City conserves water by draining pools
Even though rain is expected this week, the City is still under a Stage I Water Conservation Alert and continues to encourage City residents to conserve water. Stage 1 is triggered when the water plant has used 80 percent of its water for three consecutive days, which has occurred several times over the last two months as the drought continues.
On Friday, Gov. Mike Easley also asked local officials who have not already implemented water conservation measures in their cities and counties to do so immediately as the drought continues to worsen across North Carolina. Ninety-three of the state’s 100 counties are now experiencing exceptional, extreme or severe drought.
The city is doing its part to conserve as staff began to drain water from three city swimming pools this week and re-use the water for irrigation. The pool water is being routed to nearby sprinklers to water the grass in the parks surrounding the pools. Not only does this help to conserve water, but over 600,000 gallons of water will have been kept from entering the sewer system after all three pools are drained. The draining process will take up to a week for each pool, depending on the weather.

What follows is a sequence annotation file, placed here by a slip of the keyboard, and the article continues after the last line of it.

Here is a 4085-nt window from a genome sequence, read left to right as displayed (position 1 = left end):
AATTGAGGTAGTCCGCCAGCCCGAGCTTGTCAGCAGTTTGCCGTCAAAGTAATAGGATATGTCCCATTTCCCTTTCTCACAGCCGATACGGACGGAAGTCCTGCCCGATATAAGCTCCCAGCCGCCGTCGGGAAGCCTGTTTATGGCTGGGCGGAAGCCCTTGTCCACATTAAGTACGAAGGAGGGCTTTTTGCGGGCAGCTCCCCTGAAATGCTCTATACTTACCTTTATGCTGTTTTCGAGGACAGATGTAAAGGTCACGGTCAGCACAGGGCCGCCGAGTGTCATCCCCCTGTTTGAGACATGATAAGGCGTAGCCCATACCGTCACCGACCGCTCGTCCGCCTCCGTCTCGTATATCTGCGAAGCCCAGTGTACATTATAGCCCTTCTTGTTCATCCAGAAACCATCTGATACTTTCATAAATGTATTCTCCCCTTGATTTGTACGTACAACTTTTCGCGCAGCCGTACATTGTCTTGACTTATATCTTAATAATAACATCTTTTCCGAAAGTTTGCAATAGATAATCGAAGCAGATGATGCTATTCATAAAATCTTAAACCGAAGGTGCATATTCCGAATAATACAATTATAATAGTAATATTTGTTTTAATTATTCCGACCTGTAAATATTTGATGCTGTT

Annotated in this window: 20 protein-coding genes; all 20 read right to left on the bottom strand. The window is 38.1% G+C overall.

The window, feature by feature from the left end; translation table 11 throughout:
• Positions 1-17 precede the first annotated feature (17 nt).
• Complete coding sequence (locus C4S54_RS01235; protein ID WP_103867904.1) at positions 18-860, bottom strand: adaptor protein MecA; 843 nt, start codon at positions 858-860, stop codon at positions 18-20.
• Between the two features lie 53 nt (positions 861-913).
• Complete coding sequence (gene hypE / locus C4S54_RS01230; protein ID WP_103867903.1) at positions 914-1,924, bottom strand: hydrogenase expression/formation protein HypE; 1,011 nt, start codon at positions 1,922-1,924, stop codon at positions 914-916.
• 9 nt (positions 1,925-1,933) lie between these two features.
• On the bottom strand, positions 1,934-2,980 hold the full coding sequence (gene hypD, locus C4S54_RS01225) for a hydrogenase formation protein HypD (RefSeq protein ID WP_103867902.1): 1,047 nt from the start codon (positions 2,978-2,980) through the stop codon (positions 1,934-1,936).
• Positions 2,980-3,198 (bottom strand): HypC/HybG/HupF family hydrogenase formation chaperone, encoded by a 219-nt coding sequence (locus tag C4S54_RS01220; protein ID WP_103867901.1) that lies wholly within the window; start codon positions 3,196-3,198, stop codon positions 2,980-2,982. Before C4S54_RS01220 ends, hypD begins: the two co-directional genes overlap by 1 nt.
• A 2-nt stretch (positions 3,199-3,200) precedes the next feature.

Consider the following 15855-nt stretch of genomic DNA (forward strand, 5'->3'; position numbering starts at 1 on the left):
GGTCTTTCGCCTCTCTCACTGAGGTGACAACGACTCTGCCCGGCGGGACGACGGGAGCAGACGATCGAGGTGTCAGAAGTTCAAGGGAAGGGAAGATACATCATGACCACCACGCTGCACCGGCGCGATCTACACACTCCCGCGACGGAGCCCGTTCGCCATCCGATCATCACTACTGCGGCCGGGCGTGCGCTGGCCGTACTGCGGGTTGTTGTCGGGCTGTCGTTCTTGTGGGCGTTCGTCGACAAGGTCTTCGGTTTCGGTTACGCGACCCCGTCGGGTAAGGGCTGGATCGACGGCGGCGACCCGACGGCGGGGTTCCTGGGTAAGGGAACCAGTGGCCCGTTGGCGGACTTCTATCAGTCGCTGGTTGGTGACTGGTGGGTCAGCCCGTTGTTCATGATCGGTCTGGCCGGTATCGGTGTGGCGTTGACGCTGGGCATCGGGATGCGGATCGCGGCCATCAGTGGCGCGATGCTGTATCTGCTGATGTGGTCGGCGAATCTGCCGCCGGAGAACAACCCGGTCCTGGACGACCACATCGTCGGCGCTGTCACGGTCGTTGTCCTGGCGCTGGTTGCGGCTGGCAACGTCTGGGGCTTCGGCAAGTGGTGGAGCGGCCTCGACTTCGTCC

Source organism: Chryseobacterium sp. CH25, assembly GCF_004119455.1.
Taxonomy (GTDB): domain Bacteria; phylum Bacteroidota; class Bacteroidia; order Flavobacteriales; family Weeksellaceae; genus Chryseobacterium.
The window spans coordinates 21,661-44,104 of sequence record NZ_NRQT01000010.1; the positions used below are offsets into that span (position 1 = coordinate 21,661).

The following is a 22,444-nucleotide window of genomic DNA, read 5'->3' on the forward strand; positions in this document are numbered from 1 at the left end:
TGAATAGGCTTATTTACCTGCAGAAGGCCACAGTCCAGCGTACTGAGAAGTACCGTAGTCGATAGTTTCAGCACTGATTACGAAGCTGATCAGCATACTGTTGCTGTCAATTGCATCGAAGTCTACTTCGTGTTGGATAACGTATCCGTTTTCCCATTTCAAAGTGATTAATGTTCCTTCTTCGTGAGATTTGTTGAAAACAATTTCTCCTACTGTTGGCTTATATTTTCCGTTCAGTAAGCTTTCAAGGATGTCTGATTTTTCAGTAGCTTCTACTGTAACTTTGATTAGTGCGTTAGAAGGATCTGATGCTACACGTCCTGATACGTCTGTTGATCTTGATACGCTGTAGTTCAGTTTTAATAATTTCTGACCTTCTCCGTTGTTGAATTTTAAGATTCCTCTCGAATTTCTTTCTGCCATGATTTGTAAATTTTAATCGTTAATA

Did you know…
- Outdoor water use and irrigation accounts for about 70 percent of average household use. The remaining 30% is used for drinking, cleaning, cooking, and toilet or faucet leaks that haven’t been repaired. Only about 1 percent of water is actually consumed.
- The average household uses about 300 gallons of water a day – that means the city is saving the amount of water 2,000 households use on an average day by re-using the pool water.